While the Baltimore Ravens are known for playing the compensatory formula, they are also not shy about signing big free agents when necessary—particularly when those free agents are one the street after having been cut by their former teams.
The safety position is one that they have long coveted, as we saw once again this offseason when they went all in to sign Marcus Williams from the New Orleans Saints to a huge contract. But it wasn’t so long ago that they signed former All-Pro Seattle Seahawks safety Earl Thomas to a huge contract, as well.
That situation could have gone better. Thomas, who recently announced that he would like to resume his career at 33 after last playing in 2019, signed a four-year, $55 million deal with the Ravens that year. He was cut in August of 2020 after getting into a fight with fellow safety Chuck Clark and throwing a punch. Since then, his reputation was torpedoed, with a litany of allegations accusing him of being a bad teammate and an uncoachable player. He filed a grievance against the Ravens for his termination, and as Pro Football Talk reminds us, that grievance is still pending to this day, years later.
The problem is, Thomas was reportedly owed $10 million in guaranteed base salary for the 2020 season at the time that he was released—and the Ravens never paid him that. As Florio explains, Baltimore is banking on the notion that Thomas violated the terms of his contract, which voided his guarantee:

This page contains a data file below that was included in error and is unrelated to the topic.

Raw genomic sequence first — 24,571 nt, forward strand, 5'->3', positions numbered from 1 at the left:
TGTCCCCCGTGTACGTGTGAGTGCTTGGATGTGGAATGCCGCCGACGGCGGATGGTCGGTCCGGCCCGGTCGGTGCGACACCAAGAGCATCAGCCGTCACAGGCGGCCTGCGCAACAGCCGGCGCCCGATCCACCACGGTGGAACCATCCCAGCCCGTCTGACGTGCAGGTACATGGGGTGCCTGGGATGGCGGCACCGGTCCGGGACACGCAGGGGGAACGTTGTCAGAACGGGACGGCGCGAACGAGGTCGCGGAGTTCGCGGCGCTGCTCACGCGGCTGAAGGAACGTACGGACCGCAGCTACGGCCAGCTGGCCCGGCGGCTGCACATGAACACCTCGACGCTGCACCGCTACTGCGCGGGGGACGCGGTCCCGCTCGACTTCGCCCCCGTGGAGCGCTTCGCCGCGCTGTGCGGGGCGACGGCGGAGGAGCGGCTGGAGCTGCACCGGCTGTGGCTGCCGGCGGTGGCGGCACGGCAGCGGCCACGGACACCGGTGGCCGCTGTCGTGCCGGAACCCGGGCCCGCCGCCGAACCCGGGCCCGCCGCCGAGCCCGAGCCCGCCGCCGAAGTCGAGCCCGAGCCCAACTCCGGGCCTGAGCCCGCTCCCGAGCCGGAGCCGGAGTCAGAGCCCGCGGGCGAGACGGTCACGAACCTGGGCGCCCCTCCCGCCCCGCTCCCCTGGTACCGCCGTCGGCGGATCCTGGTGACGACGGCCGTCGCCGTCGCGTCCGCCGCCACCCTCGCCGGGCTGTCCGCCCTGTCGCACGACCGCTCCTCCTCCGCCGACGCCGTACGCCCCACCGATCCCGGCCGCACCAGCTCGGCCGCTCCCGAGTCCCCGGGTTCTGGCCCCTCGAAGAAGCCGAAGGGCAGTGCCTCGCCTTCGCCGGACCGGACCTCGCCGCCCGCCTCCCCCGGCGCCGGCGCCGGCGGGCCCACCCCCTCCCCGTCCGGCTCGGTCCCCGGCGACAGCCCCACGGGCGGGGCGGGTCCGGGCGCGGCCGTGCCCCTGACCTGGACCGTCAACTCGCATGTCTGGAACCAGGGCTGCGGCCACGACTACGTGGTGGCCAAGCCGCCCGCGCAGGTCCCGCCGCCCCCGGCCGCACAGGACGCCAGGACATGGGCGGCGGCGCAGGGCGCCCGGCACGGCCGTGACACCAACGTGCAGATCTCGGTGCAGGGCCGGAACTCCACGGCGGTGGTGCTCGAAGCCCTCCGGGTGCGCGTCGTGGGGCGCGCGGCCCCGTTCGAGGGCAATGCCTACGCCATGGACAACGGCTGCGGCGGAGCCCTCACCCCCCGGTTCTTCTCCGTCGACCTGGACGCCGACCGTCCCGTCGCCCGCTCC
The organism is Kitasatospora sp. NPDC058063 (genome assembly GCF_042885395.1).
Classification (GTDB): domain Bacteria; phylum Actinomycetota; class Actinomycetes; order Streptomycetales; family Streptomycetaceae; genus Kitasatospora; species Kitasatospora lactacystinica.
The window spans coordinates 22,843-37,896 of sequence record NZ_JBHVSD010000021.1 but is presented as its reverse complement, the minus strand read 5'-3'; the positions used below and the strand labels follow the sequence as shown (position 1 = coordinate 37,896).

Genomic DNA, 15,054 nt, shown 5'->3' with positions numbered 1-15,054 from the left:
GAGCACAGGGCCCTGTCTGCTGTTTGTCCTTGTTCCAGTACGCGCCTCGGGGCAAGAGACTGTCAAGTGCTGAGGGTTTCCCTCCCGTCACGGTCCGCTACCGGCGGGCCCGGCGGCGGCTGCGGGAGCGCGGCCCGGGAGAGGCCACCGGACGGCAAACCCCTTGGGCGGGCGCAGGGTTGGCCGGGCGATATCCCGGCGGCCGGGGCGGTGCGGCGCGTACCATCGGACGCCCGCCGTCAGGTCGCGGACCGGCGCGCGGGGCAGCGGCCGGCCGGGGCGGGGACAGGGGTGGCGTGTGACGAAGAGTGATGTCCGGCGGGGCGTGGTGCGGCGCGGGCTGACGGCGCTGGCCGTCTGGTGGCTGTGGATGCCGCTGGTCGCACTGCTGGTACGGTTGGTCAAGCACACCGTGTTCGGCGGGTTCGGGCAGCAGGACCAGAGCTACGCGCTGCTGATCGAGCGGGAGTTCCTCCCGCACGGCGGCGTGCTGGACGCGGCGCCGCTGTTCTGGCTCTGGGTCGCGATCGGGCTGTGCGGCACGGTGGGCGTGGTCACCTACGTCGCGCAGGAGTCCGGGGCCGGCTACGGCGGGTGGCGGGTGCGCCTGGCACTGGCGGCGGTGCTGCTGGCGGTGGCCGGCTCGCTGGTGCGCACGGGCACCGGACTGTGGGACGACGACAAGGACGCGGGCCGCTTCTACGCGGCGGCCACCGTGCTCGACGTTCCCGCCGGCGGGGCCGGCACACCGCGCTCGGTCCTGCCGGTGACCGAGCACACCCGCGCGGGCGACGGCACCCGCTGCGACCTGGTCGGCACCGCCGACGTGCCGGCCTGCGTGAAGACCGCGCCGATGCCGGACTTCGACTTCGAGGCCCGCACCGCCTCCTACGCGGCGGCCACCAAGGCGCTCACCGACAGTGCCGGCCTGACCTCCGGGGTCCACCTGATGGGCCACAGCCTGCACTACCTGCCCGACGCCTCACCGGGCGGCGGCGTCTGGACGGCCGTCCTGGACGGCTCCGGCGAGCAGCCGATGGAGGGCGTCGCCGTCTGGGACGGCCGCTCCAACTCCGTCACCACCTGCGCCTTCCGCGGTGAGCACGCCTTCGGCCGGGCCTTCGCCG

Although the term “fully-guaranteed” gets commonly used when assessing new contracts, the more accurate term is “guaranteed for skill, injury, and cap.” Baltimore’s position is that the money is not guaranteed against a termination based on personal conduct that has adversely affected the team.
He goes on to say that he has been told by a source that the grievance indeed remains unresolved here in 2022 as Thomas beings to seek employment, himself or his agent having evidently fed that information to ESPN’s Adam Schefter, who made a tweet about it.
Florio notes that a settlement remains a possibility between the two parties, but should the Ravens ultimately win the grievance, and have it determined that they indeed do not owe him the $10 million that was guaranteed to him “for skill, injury, and cap”, then it “will give other teams a roadmap for potentially getting around otherwise guaranteed money, if/when a player does something that justifies a finding that he engaged in personal conduct that adversely affected the team”.
Getting into a fistfight with a teammate could certainly be construed as adversely affecting the team; and surely the Ravens did not reach the decision to release a player like Thomas so lightly. It left them in a bad spot on the field, for one thing.
Meanwhile, Thomas is hoping that enough time has passed for people—both fans and those in the league—to have forgotten about his prior reputation, and, indeed, why nobody signed him after the Ravens released him in August of 2020, even though he was a seven-time Pro Bowler. Surely somebody somewhere could have used a safety at the time.